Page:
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Stacked return

Dmitry Bogatov

Hi, list!

I want to write function, that will stack `return` as much times, as
necessery. In code, I want
<$> magicLift 2 :: IO Int
<$> magicLift 2 :: Maybe [Int]
both be valid.

My best approach is following (not work)

    {-# LANGUAGE FlexibleInstances #-}
    {-# LANGUAGE UndecidableInstances #-}

    class Monad m => MonadS m where
        liftS :: a -> m a

    instance (Monad m) => MonadS m where
        liftS = return

but
<$> :t liftS 2
liftS 2 :: (Monad m, Num a) => m a

What would you suggest?

--
Best regards, Dmitry Bogatov <[hidden email]>,
Free Software supporter and netiquette guardian.
        git clone git://kaction.name/rc-files.git --depth 1
        GPG: 54B7F00D
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Re: Stacked return

Nickolay Kudasov
Hi Dmitry,

Perhaps you just want monad transformers [1, 2]. If you're not familiar with them, you should probably read [3].

With transformers you'd be able to do this (and more):

$ return 2 :: IO Int
$ return 2 :: ListT Maybe Int   -- this works like Maybe [Int]
$ return 2 :: MaybeT [] Int     -- this works like [Maybe Int]

$ runListT $ return 2 :: Maybe [Int]
Just [2]



2013/11/23 Dmitry Bogatov <[hidden email]>

Hi, list!

I want to write function, that will stack `return` as much times, as
necessery. In code, I want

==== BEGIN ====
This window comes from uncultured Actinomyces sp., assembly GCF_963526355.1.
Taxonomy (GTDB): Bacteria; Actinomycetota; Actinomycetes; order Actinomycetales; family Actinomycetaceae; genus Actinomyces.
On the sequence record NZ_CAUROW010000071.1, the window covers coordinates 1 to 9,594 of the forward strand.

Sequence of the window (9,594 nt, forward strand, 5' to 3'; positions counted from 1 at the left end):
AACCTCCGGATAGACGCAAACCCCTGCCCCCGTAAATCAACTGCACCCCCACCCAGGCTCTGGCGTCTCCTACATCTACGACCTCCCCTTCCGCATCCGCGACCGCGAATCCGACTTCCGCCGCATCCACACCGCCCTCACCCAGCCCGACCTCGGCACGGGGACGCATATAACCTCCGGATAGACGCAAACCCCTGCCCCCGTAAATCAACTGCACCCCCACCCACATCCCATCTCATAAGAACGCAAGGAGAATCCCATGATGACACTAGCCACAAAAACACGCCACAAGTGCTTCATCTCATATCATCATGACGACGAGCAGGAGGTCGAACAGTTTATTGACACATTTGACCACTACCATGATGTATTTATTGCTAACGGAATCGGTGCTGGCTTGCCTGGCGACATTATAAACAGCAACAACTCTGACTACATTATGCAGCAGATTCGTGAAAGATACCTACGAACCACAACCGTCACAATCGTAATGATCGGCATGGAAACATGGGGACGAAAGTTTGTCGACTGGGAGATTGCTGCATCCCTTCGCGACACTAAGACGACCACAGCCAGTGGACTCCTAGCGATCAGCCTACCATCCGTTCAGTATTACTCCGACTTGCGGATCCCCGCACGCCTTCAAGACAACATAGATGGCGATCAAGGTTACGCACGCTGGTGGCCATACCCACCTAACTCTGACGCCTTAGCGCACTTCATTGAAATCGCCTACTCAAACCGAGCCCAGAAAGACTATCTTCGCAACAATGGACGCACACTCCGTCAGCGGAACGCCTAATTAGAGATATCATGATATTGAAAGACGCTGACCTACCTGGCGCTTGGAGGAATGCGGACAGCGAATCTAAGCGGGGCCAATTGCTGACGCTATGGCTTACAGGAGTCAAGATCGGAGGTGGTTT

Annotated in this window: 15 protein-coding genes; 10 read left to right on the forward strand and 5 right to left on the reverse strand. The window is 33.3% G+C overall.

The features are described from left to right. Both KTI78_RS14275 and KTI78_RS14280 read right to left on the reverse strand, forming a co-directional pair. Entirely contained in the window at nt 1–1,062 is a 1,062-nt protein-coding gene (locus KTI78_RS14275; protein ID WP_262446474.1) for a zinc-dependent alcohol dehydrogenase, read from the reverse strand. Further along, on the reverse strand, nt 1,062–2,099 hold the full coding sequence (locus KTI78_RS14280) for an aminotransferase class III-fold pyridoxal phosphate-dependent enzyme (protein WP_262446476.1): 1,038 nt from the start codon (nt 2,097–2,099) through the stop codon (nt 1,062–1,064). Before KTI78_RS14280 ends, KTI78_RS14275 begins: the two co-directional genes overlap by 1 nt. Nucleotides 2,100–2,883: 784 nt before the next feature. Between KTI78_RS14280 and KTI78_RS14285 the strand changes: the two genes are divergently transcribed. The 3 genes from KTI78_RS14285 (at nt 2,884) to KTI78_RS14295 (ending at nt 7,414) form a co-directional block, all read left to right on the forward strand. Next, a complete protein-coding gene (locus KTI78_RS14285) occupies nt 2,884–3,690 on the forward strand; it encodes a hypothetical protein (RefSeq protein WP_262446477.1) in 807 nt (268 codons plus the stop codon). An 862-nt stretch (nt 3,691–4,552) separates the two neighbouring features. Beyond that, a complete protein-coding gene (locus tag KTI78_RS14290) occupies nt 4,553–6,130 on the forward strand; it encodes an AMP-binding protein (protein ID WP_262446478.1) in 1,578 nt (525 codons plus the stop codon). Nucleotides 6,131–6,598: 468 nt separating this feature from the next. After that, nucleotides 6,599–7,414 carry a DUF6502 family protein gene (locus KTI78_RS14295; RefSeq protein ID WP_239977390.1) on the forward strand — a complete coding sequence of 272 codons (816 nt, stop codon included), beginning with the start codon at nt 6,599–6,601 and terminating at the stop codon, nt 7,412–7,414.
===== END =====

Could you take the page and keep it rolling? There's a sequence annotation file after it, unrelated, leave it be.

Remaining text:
<$> magicLift 2 :: IO Int
<$> magicLift 2 :: Maybe [Int]
both be valid.

My best approach is following (not work)

    {-# LANGUAGE FlexibleInstances #-}
    {-# LANGUAGE UndecidableInstances #-}

    class Monad m => MonadS m where
        liftS :: a -> m a

    instance (Monad m) => MonadS m where
        liftS = return

but
<$> :t liftS 2
liftS 2 :: (Monad m, Num a) => m a

What would you suggest?

--
Best regards, Dmitry Bogatov <[hidden email]>,
Free Software supporter and netiquette guardian.
        git clone git://kaction.name/rc-files.git --depth 1
        GPG: 54B7F00D
Html mail and proprietary format attachments are forwarded to /dev/null.

_______________________________________________
Haskell-Cafe mailing list
[hidden email]
http://www.haskell.org/mailman/listinfo/haskell-cafe



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Re: Stacked return

Dmitry Bogatov

> Perhaps you just want monad transformers [1, 2]. If you're not familiar
> with them, you should probably read [3].
>
> With transformers you'd be able to do this (and more):
>
> $ return 2 :: IO Int
> $ return 2 :: ListT Maybe Int   -- this works like Maybe [Int]
> $ return 2 :: MaybeT [] Int     -- this works like [Maybe Int]

In fact, I read and used transformers a bit. If I understand correctly,
I can only do such things for monads, supported by transformers. So,

I cant get (return 2) :: MyWierdMonad (MyAnotherMonad 2)

Yes, I know, it have little practical use, but I am insterested about
teoretical part of question, magic of ghc.

--
Best regards, Dmitry Bogatov <[hidden email]>,
Free Software supporter and netiquette guardian.
        git clone git://kaction.name/rc-files.git --depth 1
        GPG: 54B7F00D
Html mail and proprietary format attachments are forwarded to /dev/null.

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Re: Stacked return

Nickolay Kudasov
You could perhaps write MyWierdMonadT and MyAnotherMonadT.

Also, probably layers package [1] is related to what you ask.

But if you actually want arbitrary nested monads like m1 (m2 (m3 (m4 a))), there's no simple way.
Consider Maybe [MyType Int]. MyType may have or may not have a Monad instance. Even more: it can have instance in one module, but not have in another. But suppose MyType has a Num instance. Then how this should work: return 2 :: Maybe [MyType Int]? Should 2 be of type Int or MyType Int?